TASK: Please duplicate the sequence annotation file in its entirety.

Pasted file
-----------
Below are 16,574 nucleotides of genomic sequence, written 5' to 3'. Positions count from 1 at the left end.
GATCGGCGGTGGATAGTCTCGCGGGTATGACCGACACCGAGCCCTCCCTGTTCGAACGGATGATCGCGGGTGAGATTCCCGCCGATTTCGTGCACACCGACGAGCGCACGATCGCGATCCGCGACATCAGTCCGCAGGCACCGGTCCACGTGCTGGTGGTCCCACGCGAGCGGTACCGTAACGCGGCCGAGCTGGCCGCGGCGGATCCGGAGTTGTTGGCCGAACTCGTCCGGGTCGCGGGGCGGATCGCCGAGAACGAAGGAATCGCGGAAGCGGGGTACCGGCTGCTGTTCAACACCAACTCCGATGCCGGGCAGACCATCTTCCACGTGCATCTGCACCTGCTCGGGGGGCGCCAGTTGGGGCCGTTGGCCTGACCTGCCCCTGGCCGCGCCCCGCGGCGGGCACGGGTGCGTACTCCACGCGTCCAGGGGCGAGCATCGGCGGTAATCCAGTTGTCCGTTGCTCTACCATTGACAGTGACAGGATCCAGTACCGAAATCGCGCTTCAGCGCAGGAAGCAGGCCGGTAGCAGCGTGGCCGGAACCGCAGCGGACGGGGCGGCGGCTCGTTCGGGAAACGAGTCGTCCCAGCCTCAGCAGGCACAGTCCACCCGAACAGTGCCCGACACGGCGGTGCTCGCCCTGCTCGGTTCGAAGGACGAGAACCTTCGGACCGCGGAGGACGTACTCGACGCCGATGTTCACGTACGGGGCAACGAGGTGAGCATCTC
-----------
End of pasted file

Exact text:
Below are 16,574 nucleotides of genomic sequence, written 5' to 3'. Positions count from 1 at the left end.
GATCGGCGGTGGATAGTCTCGCGGGTATGACCGACACCGAGCCCTCCCTGTTCGAACGGATGATCGCGGGTGAGATTCCCGCCGATTTCGTGCACACCGACGAGCGCACGATCGCGATCCGCGACATCAGTCCGCAGGCACCGGTCCACGTGCTGGTGGTCCCACGCGAGCGGTACCGTAACGCGGCCGAGCTGGCCGCGGCGGATCCGGAGTTGTTGGCCGAACTCGTCCGGGTCGCGGGGCGGATCGCCGAGAACGAAGGAATCGCGGAAGCGGGGTACCGGCTGCTGTTCAACACCAACTCCGATGCCGGGCAGACCATCTTCCACGTGCATCTGCACCTGCTCGGGGGGCGCCAGTTGGGGCCGTTGGCCTGACCTGCCCCTGGCCGCGCCCCGCGGCGGGCACGGGTGCGTACTCCACGCGTCCAGGGGCGAGCATCGGCGGTAATCCAGTTGTCCGTTGCTCTACCATTGACAGTGACAGGATCCAGTACCGAAATCGCGCTTCAGCGCAGGAAGCAGGCCGGTAGCAGCGTGGCCGGAACCGCAGCGGACGGGGCGGCGGCTCGTTCGGGAAACGAGTCGTCCCAGCCTCAGCAGGCACAGTCCACCCGAACAGTGCCCGACACGGCGGTGCTCGCCCTGCTCGGTTCGAAGGACGAGAACCTTCGGACCGCGGAGGACGTACTCGACGCCGATGTTCACGTACGGGGCAACGAGGTGAGCATCTC